Editor’s Note: Chicago Coalition for the Homeless has signed on to the following letter, sent July 13 to Timothy C. Evans, chief judge of the Circuit Court of Cook County and to E. Kenneth Wright, Jr., presiding judge of the First Municipal District Court Civil Division.
The letter was submitted on behalf of the Chicago Homelessness and Health Response Group for Equity (CHHRGE), a coalition of healthcare and emergency shelter providers responding to the COVID–19 pandemic among those most vulnerable to the virus.
Subject: General Order 2020-12 Procedures for Civil Division Matters
Seven students awarded $14,000 college scholarships by the Chicago Coalition for the Homeless this June are new high school graduates who live in Chicago, Joliet, and Tinley Park.
CCH offers a renewable scholarship to students who succeeded in school while coping with homelessness. Twenty-one students will be assisted next school year, including five sophomores, five juniors, and four seniors.
A generous donation given in memory of the late Jill L. Meinzer has allowed the Chicago Coalition for the Homeless to increase its four-year college scholarship awards, to $3,500 a year.
Jill’s family gave a $30,000 gift in her name in spring 2019. By early 2020, Jill’s family had made gifts to eight youth-serving programs, including a second substantial gift to the CCH college scholarship program.
The following letter was delivered this week to Dr. Janice Jackson, CEO, and other leadership at the Chicago Public Schools, including its office of Students in Temporary Living Situations. This letter also was delivered to officials in the mayor’s office and the Illinois State Board of Education. The parents group is seeking meetings with CPS and state education leaders.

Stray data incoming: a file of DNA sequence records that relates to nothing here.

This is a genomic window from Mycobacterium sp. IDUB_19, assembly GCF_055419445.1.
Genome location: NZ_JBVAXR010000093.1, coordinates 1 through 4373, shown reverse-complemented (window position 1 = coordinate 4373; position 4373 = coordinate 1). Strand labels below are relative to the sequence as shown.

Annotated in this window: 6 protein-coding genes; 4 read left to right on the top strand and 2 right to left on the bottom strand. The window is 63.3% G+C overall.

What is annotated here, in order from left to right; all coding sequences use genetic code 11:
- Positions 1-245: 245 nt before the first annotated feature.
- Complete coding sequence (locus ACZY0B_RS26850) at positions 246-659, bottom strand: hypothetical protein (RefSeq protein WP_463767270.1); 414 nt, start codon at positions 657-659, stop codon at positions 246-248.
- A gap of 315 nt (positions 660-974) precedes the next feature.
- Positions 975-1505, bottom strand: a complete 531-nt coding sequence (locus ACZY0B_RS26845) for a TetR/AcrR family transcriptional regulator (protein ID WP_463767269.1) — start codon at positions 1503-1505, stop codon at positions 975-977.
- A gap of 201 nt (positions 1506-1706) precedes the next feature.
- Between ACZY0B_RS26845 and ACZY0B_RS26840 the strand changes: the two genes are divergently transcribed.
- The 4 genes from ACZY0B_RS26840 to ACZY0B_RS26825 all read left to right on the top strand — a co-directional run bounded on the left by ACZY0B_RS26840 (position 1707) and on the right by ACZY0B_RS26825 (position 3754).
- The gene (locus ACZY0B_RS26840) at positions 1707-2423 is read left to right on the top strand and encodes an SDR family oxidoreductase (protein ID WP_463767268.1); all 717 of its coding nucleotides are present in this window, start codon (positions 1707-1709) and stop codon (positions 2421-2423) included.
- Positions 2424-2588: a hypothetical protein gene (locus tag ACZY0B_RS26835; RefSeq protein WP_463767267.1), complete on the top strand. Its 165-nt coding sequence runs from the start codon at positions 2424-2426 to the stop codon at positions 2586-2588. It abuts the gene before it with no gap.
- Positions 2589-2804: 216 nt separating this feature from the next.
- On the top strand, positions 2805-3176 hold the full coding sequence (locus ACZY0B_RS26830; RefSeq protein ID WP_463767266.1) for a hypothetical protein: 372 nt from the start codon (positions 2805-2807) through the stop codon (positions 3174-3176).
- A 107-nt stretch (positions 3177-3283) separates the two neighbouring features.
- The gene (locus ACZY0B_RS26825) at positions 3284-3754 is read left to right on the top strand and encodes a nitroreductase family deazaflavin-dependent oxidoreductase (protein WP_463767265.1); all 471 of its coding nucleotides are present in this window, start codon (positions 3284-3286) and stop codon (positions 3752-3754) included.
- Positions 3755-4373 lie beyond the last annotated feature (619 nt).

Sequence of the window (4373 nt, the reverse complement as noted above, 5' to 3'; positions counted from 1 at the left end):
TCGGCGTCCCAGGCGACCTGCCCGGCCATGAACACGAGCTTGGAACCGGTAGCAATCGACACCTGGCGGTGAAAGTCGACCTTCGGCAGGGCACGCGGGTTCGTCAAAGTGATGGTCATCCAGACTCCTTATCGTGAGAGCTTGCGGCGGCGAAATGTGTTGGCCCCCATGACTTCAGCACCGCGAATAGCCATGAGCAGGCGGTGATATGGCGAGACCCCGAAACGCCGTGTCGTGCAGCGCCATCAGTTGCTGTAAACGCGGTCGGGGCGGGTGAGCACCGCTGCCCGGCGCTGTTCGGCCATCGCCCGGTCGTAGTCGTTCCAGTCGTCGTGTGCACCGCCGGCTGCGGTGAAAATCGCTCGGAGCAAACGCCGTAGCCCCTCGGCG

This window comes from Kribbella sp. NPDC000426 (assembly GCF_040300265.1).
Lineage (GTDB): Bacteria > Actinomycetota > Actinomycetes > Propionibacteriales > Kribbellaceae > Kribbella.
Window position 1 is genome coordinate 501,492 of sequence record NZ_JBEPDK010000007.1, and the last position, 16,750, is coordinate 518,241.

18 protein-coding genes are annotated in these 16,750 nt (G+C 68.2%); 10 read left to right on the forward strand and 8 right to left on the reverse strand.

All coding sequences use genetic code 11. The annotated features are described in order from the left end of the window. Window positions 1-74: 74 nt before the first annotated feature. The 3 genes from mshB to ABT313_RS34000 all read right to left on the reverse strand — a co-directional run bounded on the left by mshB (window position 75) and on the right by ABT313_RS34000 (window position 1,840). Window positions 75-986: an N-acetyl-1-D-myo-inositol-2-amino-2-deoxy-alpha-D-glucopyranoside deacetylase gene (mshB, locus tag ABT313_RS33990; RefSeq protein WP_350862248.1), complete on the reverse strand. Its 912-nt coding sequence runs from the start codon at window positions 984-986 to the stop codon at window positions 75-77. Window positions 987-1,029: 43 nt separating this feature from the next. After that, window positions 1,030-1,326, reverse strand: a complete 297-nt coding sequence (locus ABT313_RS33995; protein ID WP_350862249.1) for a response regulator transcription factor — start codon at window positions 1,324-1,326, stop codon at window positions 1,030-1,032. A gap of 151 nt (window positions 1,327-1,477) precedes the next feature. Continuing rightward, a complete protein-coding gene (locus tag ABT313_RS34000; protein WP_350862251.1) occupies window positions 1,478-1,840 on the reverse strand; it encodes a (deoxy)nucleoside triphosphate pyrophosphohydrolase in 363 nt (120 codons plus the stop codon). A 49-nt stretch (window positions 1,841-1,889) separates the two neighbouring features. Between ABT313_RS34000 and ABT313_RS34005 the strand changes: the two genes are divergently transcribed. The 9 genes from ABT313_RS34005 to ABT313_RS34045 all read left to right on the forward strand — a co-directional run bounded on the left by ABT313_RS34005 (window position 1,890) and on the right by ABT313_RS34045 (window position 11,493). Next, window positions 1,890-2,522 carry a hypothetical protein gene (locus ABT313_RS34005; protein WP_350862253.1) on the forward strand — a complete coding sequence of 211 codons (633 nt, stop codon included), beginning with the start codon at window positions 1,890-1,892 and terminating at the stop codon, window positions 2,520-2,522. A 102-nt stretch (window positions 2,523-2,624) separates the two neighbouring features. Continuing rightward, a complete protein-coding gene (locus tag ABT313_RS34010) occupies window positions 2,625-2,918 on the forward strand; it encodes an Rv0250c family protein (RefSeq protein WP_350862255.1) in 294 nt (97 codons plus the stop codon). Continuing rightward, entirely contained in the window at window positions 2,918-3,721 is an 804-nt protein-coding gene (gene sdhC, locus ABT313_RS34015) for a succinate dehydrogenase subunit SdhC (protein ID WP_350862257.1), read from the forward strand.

We are a committee of parents and grandparents with lived experience of homelessness who have children and grandchildren enrolled in Chicago Public Schools (CPS). We are writing because we have many concerns for the summer of 2020 and the 2020-2021 school year. These past few months with schools closed were extremely challenging and disorienting for our children. Our children and other students experiencing homelessness will need robust and compassionate supports to successfully navigate the new school year. This letter addresses our specific concerns and asks that CPS and its Students in Temporary Living Situations office (STLS) implement certain supports for students experiencing homelessness. Continue reading CPS Focus Group parents and grandparents write public officials with concerns about summer school, resuming fall classes
We welcomed Brandon Marks to our community organizing staff this month. We asked Brandon to introduce himself.
I am beyond excited to join the staff of the Chicago Coalition for the Homeless as the Fair Tax State Organizer. My work will focus on supporting and expanding the Homeless Prevention State Network in northern Illinois, with the primary goal of passing the Fair Tax ballot initiative in November.
Group At Center of Efforts to Protect the Homeless From Disease Favors Robust Expenditure on “Shield Housing” for Population at “High Risk” of Infection; Part of Multi-Point Recommendations Outlined in New Report by Team Coordinating Health Care For Homeless People
The city of Chicago’s proposed investment in housing to curb the spread of COVID-19 among people experiencing homelessness falls $5 million short of the amount recommended by a group of public health experts focused on protecting that vulnerable population, according to a new report released Thursday.
Chicago Coalition for the Homeless is among over 650 advocacy organizations from over 60 countries that joined with families of black Americans killed by police to demand the United Nations Human Rights Council investigate escalating police violence and repression of protests in the U.S.
GENEVA — In an unprecedented move, the families of George Floyd, Breonna Taylor, Michael Brown, and Philando Castile, together with over 650 rights groups led by the American Civil Liberties Union and U.S. Human Rights Network, are demanding the United Nations Human Rights Council swiftly convene a special session to investigate the escalating situation of police violence and repression of protests in the United States. Additional signatories include Black Lives Matter and the NAACP.